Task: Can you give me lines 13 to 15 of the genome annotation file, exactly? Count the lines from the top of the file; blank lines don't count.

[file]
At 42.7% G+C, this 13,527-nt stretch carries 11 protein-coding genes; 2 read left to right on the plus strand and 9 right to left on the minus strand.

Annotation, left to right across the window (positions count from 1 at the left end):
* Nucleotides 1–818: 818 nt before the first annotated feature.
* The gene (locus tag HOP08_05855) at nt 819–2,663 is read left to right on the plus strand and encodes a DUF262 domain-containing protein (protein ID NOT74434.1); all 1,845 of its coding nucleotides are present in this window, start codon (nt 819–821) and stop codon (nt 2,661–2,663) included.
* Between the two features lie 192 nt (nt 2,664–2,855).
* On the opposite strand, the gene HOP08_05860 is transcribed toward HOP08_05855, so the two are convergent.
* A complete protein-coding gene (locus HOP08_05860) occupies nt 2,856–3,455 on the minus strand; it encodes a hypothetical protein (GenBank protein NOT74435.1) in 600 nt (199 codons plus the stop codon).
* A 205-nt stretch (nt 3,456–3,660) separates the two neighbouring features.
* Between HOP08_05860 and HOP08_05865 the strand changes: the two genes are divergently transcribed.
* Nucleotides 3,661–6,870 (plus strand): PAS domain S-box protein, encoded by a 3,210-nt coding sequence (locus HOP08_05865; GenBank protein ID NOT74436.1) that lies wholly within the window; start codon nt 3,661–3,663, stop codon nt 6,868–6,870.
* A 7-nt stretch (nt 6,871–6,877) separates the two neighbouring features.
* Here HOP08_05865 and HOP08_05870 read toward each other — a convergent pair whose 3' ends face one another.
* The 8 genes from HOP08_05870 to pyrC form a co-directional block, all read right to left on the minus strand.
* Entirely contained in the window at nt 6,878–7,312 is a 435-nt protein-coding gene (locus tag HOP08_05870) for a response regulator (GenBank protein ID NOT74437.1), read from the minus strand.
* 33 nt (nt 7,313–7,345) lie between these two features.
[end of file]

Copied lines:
* The 8 genes from HOP08_05870 to pyrC form a co-directional block, all read right to left on the minus strand.
* Entirely contained in the window at nt 6,878–7,312 is a 435-nt protein-coding gene (locus tag HOP08_05870) for a response regulator (GenBank protein ID NOT74437.1), read from the minus strand.
* 33 nt (nt 7,313–7,345) lie between these two features.